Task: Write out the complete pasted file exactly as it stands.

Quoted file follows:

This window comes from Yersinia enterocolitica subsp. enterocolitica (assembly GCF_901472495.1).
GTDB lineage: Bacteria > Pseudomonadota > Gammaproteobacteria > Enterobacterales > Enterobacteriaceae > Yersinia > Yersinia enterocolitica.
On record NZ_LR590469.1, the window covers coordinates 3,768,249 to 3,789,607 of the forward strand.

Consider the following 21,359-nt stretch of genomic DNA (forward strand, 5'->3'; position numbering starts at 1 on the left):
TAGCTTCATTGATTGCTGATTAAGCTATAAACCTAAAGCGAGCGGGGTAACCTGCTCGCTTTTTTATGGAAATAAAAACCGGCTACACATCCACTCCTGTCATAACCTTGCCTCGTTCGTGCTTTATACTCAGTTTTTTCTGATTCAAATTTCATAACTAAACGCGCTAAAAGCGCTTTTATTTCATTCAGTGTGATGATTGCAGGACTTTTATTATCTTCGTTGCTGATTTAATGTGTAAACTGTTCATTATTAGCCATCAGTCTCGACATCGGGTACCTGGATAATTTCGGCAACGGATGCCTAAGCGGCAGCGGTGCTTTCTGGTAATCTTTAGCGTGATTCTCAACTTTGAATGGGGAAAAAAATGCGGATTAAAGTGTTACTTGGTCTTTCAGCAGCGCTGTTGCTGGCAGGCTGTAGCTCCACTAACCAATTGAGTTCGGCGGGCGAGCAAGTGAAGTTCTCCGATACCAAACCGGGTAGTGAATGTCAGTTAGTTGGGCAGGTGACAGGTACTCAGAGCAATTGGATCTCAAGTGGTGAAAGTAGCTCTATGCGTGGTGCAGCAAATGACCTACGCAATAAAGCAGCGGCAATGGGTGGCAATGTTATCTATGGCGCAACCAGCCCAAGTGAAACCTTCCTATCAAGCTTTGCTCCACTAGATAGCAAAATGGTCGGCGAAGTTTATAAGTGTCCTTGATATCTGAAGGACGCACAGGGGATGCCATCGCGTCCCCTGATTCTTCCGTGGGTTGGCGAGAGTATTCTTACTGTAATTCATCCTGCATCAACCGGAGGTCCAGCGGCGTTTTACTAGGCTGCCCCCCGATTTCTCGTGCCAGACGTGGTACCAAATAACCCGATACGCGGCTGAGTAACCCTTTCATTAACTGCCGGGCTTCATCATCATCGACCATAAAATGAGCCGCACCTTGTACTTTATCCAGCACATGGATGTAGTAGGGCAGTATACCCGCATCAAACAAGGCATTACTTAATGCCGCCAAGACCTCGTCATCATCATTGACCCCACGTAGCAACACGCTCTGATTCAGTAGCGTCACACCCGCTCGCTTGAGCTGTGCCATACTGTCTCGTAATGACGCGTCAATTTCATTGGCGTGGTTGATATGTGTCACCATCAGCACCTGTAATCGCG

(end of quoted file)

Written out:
This window comes from Yersinia enterocolitica subsp. enterocolitica (assembly GCF_901472495.1).
GTDB lineage: Bacteria > Pseudomonadota > Gammaproteobacteria > Enterobacterales > Enterobacteriaceae > Yersinia > Yersinia enterocolitica.
On record NZ_LR590469.1, the window covers coordinates 3,768,249 to 3,789,607 of the forward strand.

Consider the following 21,359-nt stretch of genomic DNA (forward strand, 5'->3'; position numbering starts at 1 on the left):
TAGCTTCATTGATTGCTGATTAAGCTATAAACCTAAAGCGAGCGGGGTAACCTGCTCGCTTTTTTATGGAAATAAAAACCGGCTACACATCCACTCCTGTCATAACCTTGCCTCGTTCGTGCTTTATACTCAGTTTTTTCTGATTCAAATTTCATAACTAAACGCGCTAAAAGCGCTTTTATTTCATTCAGTGTGATGATTGCAGGACTTTTATTATCTTCGTTGCTGATTTAATGTGTAAACTGTTCATTATTAGCCATCAGTCTCGACATCGGGTACCTGGATAATTTCGGCAACGGATGCCTAAGCGGCAGCGGTGCTTTCTGGTAATCTTTAGCGTGATTCTCAACTTTGAATGGGGAAAAAAATGCGGATTAAAGTGTTACTTGGTCTTTCAGCAGCGCTGTTGCTGGCAGGCTGTAGCTCCACTAACCAATTGAGTTCGGCGGGCGAGCAAGTGAAGTTCTCCGATACCAAACCGGGTAGTGAATGTCAGTTAGTTGGGCAGGTGACAGGTACTCAGAGCAATTGGATCTCAAGTGGTGAAAGTAGCTCTATGCGTGGTGCAGCAAATGACCTACGCAATAAAGCAGCGGCAATGGGTGGCAATGTTATCTATGGCGCAACCAGCCCAAGTGAAACCTTCCTATCAAGCTTTGCTCCACTAGATAGCAAAATGGTCGGCGAAGTTTATAAGTGTCCTTGATATCTGAAGGACGCACAGGGGATGCCATCGCGTCCCCTGATTCTTCCGTGGGTTGGCGAGAGTATTCTTACTGTAATTCATCCTGCATCAACCGGAGGTCCAGCGGCGTTTTACTAGGCTGCCCCCCGATTTCTCGTGCCAGACGTGGTACCAAATAACCCGATACGCGGCTGAGTAACCCTTTCATTAACTGCCGGGCTTCATCATCATCGACCATAAAATGAGCCGCACCTTGTACTTTATCCAGCACATGGATGTAGTAGGGCAGTATACCCGCATCAAACAAGGCATTACTTAATGCCGCCAAGACCTCGTCATCATCATTGACCCCACGTAGCAACACGCTCTGATTCAGTAGCGTCACACCCGCTCGCTTGAGCTGTGCCATACTGTCTCGTAATGACGCGTCAATTTCATTGGCGTGGTTGATATGTGTCACCATCAGCACCTGTAATCGCG